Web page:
On September 9th a federal court ordered Texas Gov. Greg Abbott to remove a 1,000-foot line of buoys from the Rio Grande. The buoys are part of Operation Lone Star—a Texas initiative to secure the state’s southern border, stop the smuggling of drugs and contraband, and interdict transnational criminal activity. Although the judge’s opinion was based on the obscure Rivers and Harbors Appropriation Act of 1899, it raises the issue of state authority over immigration.
The Biden administration favors an open southern border, and in 2022, according to Customs and Border Protection data, 2.76 million aliens entered the United States contrary to law. Some estimates indicate that illegal immigration costs Texas taxpayers over $13 billion per year. Understandably, Gov. Abbott seeks to return order and fiscal sanity to the southern border with various state initiatives such as the buoy line.
The big question is whether the states have any role in immigration policy. The district judge considering the buoy matter said “no” and pointed to the Constitution’s Naturalization Clause as “a textually demonstrable constitutional commitment of immigration to the [federal] legislative branch.” This is commonsensical, right? After all, don’t we have a federal agency dedicated to immigration and border enforcement?
When examining Congress’s enumerated powers, there is no mention of a power over immigration. Congress has the authority “[t]o establish an uniform Rule of Naturalization,” but that’s it. According to Professor Ilya Somin of the Antonin Scalia Law School, “The doctrine that Congress has broad ‘plenary’ power over immigration is . . . rarely questioned. But it is actually an emperor walking around without clothes, or at least far more scantily clad than most assume.”
The Naturalization Clause was included in the Constitution to remedy a defect in the Articles of Confederation whereby aliens could seek naturalization in a state with a liberal naturalization policy and then later move to a state with more rigid restrictions and still enjoy rights of naturalized citizens. A uniform system of naturalization was needed.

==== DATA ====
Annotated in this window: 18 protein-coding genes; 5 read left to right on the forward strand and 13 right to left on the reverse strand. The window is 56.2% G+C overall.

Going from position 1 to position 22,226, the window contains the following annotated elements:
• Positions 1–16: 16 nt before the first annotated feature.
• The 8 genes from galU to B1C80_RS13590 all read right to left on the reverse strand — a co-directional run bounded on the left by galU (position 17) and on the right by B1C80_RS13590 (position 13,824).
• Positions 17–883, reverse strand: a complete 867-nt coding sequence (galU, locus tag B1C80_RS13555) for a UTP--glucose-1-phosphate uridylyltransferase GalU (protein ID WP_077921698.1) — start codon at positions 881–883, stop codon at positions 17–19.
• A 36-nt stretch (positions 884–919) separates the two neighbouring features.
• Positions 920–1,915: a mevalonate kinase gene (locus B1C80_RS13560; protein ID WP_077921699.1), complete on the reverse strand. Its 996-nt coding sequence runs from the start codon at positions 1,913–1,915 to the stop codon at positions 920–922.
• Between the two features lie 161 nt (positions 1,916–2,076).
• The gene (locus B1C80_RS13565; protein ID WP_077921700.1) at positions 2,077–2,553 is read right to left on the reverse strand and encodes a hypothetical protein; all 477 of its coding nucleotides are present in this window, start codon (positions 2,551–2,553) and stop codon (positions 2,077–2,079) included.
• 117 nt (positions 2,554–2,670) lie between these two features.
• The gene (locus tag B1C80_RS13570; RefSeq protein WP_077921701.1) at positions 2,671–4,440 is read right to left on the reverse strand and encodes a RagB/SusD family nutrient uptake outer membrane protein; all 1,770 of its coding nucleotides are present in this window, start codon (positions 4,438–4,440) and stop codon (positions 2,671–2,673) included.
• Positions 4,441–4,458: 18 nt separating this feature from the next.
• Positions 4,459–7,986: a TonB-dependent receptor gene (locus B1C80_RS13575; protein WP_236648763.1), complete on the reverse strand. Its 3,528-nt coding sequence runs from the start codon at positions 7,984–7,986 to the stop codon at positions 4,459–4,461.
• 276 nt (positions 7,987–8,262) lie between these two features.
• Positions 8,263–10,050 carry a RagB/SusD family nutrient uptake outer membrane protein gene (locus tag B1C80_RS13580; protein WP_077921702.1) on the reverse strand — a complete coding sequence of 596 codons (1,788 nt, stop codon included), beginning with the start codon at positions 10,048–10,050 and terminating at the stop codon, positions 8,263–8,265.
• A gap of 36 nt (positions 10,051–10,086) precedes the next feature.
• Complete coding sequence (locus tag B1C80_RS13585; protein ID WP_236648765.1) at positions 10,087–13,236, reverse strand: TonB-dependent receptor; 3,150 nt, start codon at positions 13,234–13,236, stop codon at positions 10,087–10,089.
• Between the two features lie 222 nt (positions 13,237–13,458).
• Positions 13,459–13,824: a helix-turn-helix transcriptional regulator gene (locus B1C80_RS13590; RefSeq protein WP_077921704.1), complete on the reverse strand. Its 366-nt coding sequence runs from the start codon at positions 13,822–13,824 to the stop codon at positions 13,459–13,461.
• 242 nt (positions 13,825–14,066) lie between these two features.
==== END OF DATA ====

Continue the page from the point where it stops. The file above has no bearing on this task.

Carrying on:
There is nothing in the debates at the Philadelphia Convention equating naturalization with immigration. The power to determine who is eligible to become a naturalized citizen is not the same thing as the power to determine who may cross a state border.
A distinction between naturalization and immigration might sound odd to modern ears, but both James Madison and Thomas Jefferson in the late 1790s argued that certain congressional statutes touching on immigration were unconstitutional infringements on state power. For example, the Alien Friends Act of 1798permitted the president to expel all aliens that he deemed dangerous to the peace and safety of the United States. An alien who was expelled and who later returned to the United States could be imprisoned by the president for an indeterminate period.
In his Kentucky Resolution of 1798, Jefferson declared the Alien Friends Act void on the grounds “that alien friends are under the jurisdiction and protection of the laws of the State wherein they are; and that no power over them has been delegated to the United States.” Madison concurred with Jefferson. He believed alien friends to be under state law and subject to punishment only in the state where they resided.
Americans should revisit the constitutional theory of these two giants as we contemplate our current immigration fiasco and Gov. Abbott’s efforts. We have assumed Congress has the constitutional authority to regulate immigration, but this assumption is working to our detriment.
Recent polling shows that the American people are concerned about the level of legal and illegal immigration. The current open-borders policy promises a massive demographic and cultural shift. In the age of terrorism, it is also a convenient way for our enemies to easily cross into the United States and plan attacks. Moreover, as working-class Americans struggle to survive economically, the flood of cheap (and illegal) labor into the country only dims their economic prospects.
If the federal government will not undertake reasonable measures in the realm of immigration, the states should. Jefferson and Madison would no doubt endorse Gov. Abbott’s approach.
This article was also published in The Abbeville Institute